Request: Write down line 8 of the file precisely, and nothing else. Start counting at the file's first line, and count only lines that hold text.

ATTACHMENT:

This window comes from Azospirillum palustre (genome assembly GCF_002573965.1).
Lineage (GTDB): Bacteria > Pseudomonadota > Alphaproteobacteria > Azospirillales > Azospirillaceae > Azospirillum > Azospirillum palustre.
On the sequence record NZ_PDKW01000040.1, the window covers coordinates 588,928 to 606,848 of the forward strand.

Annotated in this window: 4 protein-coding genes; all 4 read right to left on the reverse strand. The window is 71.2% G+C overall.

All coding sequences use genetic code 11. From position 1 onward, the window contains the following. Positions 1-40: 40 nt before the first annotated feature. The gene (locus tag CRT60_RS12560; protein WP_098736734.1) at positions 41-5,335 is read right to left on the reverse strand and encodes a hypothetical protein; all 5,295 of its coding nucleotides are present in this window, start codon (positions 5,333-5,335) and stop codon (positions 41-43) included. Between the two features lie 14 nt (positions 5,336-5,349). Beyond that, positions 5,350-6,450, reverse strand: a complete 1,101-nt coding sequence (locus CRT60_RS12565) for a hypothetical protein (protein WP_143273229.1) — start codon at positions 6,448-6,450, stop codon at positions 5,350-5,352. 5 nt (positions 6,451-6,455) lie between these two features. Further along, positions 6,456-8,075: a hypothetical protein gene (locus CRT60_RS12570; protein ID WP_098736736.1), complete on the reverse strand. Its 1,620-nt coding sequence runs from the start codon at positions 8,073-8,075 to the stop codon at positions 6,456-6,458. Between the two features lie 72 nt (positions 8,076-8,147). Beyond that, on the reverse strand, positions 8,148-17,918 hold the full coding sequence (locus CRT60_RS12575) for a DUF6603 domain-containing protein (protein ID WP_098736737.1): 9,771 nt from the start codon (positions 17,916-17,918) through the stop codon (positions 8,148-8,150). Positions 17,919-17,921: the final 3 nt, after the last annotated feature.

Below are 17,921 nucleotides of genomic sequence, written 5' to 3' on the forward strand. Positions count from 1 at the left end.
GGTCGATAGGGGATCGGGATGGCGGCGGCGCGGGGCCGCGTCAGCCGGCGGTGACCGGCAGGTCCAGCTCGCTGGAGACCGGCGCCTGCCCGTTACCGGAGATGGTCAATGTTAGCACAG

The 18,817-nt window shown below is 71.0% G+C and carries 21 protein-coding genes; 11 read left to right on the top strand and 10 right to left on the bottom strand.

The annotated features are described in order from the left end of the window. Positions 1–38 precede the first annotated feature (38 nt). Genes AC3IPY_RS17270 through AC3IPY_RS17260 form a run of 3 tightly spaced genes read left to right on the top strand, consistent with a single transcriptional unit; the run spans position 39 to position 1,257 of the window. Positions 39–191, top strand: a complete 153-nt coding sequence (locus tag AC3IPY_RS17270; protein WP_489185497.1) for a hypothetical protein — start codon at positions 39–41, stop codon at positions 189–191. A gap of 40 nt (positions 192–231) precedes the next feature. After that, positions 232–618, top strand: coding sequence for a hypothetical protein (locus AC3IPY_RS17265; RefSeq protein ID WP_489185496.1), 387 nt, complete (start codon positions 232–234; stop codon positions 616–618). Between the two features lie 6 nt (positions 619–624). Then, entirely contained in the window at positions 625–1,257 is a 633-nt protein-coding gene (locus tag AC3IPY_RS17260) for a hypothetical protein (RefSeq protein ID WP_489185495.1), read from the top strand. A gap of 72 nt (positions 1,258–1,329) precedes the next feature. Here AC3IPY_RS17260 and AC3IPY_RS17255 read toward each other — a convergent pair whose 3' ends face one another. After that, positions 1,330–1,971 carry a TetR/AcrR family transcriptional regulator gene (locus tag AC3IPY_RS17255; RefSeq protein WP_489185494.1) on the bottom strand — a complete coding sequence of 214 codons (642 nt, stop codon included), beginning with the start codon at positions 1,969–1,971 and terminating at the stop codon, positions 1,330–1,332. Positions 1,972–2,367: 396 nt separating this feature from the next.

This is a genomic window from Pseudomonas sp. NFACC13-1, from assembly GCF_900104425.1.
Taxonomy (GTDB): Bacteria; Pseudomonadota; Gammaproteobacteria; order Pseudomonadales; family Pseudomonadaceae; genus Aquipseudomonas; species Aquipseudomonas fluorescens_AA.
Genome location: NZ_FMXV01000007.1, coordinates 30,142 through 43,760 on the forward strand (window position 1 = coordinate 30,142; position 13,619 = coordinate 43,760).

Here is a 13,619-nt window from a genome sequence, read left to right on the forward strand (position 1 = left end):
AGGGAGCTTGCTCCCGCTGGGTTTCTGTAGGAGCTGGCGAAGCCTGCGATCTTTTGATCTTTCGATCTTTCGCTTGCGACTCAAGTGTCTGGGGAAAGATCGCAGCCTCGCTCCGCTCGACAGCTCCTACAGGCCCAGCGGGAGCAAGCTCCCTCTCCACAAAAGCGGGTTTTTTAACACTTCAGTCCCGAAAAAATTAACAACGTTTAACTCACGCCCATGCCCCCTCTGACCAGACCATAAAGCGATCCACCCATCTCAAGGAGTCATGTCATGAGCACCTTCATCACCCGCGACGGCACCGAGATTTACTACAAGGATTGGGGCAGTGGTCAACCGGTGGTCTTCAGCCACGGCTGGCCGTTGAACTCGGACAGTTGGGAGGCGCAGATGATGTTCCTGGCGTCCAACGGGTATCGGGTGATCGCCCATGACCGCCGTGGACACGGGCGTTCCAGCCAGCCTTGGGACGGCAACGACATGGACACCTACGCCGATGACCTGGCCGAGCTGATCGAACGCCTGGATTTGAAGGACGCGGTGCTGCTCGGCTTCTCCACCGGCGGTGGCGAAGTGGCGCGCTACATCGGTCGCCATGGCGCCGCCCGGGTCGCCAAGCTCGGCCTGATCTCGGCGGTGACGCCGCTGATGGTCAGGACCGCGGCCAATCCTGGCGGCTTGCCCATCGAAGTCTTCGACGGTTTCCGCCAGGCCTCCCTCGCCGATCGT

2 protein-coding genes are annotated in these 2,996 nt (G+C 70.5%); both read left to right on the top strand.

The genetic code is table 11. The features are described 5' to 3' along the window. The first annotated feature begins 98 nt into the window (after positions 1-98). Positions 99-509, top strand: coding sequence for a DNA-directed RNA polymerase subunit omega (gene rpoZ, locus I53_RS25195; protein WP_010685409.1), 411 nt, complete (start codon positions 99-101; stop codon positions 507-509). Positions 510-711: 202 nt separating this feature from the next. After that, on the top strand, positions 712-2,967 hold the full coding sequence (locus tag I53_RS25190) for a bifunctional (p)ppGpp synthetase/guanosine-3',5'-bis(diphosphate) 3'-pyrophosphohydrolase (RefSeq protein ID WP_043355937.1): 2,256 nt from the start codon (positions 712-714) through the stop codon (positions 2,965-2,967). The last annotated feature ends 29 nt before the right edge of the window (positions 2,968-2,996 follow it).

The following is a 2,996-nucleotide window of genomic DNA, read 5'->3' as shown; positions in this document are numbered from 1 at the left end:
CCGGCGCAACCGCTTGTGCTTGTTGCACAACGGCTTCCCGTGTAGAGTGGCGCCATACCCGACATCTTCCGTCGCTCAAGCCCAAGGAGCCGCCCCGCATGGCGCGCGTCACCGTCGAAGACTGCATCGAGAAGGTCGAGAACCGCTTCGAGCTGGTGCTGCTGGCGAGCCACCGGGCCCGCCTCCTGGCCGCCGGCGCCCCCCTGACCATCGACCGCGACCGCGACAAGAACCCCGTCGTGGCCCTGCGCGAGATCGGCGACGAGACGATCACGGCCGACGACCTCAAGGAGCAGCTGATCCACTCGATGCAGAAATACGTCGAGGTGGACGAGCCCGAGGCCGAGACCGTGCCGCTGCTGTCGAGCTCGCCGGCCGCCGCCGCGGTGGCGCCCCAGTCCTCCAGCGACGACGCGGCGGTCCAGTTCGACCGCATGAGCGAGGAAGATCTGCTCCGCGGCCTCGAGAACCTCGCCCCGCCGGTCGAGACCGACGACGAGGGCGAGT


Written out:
The 18,817-nt window shown below is 71.0% G+C and carries 21 protein-coding genes; 11 read left to right on the top strand and 10 right to left on the bottom strand.